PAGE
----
Nationalism, American evangelicals, and conservatism

Historians Anthea Butler and Heather J. Sharkey and political scientist Michele Margolis share their thoughts on the history of American evangelicals in politics, Trump’s appeal, and what it means for the future of the GOP.

An American flag flaps in front of the tip of a white church steeple topped by a cross, with a blue sky and clouds in the background
Three experts on evangelical Christianity shared their thoughts with Penn Today on the history of American evangelicals in politics, Trump’s appeal to them, and what it all means for the future of the GOP.

Throughout President Donald Trump’s election, administration, and the time since, evangelicals have been among his staunchest supporters. Trump’s rise revealed an evangelical movement more nationalistic than religious.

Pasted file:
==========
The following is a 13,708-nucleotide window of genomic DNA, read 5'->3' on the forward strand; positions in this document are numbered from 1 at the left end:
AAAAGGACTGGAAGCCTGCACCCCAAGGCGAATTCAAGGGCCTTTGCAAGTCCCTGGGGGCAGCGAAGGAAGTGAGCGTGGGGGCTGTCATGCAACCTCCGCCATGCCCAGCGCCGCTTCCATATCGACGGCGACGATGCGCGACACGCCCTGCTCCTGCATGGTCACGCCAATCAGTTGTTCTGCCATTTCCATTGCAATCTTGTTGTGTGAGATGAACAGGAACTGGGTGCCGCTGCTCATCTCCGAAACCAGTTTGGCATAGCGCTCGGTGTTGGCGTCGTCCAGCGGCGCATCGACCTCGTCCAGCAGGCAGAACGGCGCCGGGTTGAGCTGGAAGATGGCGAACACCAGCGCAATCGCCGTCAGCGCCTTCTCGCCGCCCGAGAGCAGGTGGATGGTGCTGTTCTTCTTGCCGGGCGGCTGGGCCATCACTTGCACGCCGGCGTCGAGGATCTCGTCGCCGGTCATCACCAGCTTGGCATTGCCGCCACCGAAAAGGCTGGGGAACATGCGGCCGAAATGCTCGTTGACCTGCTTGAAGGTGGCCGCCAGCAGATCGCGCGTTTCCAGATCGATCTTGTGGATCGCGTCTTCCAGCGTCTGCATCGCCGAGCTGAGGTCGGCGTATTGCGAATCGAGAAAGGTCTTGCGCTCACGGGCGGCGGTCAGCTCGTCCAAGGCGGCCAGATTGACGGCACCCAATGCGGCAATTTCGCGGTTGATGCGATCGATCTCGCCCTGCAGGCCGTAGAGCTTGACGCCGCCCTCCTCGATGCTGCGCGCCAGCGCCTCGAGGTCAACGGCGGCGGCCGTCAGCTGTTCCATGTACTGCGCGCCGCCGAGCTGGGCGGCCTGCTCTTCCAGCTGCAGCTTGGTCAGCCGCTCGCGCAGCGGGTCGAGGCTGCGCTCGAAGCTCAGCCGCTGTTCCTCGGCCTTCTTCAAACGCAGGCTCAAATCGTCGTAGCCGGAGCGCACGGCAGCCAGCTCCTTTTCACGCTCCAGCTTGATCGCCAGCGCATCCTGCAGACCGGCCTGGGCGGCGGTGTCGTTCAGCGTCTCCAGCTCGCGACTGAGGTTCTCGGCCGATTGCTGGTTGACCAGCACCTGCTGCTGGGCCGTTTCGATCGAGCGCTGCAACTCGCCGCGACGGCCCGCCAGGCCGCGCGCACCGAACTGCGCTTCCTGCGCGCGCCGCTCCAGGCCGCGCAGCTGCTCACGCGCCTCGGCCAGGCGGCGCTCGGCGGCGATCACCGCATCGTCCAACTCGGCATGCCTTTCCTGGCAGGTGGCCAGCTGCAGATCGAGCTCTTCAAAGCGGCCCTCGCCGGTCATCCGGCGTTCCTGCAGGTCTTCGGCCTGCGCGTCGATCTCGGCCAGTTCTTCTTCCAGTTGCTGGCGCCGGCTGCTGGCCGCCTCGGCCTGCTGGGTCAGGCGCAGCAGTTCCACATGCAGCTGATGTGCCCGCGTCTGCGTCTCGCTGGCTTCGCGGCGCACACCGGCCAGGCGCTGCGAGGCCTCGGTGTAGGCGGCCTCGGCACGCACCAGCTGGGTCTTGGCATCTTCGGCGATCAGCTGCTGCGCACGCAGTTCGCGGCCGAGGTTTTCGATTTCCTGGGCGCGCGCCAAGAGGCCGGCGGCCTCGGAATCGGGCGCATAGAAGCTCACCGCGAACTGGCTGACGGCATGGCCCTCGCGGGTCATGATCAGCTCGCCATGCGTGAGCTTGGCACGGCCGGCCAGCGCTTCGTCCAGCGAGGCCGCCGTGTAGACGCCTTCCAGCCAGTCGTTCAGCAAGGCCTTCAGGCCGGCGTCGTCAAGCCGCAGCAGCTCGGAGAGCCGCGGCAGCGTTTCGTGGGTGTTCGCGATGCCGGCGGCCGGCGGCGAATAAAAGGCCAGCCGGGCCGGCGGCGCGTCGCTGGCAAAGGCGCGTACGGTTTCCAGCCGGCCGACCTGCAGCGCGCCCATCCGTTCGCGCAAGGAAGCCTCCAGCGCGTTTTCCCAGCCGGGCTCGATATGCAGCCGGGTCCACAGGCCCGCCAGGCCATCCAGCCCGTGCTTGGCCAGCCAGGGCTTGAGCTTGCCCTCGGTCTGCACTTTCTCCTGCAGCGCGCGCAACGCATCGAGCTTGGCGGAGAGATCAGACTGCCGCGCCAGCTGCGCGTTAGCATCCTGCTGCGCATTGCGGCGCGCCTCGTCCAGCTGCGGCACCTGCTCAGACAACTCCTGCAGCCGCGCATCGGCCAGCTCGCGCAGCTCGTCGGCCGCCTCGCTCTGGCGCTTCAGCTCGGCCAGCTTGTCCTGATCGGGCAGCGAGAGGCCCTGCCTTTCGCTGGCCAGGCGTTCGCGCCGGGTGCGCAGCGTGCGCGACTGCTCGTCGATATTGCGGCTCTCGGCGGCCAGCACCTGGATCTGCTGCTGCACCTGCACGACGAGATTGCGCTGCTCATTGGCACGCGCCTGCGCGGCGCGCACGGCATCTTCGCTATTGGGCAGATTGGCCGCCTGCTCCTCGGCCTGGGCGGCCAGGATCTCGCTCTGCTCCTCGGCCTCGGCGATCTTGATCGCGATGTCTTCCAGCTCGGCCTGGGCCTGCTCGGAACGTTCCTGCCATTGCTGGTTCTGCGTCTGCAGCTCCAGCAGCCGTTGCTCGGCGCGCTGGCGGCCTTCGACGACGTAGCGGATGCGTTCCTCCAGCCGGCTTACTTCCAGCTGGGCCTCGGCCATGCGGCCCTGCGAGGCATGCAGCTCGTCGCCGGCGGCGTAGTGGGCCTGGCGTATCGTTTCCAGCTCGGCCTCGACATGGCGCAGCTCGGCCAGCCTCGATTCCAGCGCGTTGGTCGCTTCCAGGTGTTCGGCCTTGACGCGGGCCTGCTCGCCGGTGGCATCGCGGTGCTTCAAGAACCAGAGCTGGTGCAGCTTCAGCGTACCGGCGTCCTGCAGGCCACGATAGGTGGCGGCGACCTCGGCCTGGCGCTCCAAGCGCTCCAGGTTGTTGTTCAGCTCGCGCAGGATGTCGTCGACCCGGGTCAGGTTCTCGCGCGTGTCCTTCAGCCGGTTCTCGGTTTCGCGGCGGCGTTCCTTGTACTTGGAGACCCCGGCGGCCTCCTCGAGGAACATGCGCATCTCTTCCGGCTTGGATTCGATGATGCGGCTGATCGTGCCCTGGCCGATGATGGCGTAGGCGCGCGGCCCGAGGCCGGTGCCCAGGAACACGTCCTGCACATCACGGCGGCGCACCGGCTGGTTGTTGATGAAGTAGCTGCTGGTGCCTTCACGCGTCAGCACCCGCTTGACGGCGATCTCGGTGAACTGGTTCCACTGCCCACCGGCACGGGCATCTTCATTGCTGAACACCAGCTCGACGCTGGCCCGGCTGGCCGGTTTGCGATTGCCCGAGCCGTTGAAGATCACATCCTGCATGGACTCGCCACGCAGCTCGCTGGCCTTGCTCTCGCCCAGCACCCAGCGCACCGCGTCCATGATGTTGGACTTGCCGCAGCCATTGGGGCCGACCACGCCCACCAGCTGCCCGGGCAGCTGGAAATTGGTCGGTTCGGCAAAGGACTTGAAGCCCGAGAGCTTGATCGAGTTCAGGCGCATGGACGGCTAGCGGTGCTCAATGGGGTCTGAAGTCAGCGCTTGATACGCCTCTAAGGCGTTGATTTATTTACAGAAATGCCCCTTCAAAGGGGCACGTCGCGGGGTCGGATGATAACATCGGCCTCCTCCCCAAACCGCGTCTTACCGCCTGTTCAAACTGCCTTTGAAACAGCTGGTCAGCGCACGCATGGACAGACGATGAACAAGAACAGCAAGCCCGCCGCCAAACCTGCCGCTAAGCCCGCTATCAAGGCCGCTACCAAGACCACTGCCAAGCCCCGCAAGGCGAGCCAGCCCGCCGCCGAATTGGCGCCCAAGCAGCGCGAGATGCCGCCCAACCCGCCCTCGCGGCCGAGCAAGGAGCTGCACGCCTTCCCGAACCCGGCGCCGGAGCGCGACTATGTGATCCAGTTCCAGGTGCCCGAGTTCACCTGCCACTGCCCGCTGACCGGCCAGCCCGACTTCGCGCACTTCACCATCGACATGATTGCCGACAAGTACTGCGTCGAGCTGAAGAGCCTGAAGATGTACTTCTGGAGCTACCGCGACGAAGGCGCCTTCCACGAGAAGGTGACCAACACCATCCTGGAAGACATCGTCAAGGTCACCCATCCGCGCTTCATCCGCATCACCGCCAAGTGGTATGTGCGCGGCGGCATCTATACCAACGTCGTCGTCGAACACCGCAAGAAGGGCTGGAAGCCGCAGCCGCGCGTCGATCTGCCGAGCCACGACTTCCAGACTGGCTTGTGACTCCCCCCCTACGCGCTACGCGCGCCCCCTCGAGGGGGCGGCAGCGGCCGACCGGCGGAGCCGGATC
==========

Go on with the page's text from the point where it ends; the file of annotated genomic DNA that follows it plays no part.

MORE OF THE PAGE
How did this intermingling of identity come about? Is it new? And what does it mean for the Republican party and conservatism going forward?

Penn Today asked three experts on evangelical Christianity—historians Anthea Butler and Heather J. Sharkey and political scientist Michele Margolis—about the history of American evangelicals in politics, Trump’s appeal to them, and what it means for the future of the GOP.

Butler is an associate professor of religious studies and Africana studies and graduate chair in the Department of Religious Studies whose research spans African American religion and history, race, politics, evangelicalism, gender and sexuality, media, and popular culture. An assistant professor in the Department of Near Eastern Languages and Civilizations, Sharkey’s research, among other topics, has focused on American missionaries and evangelicals in the Middle East. Margolis is an associate professor of political science whose research focuses on public opinion, political psychology, religion, and politics.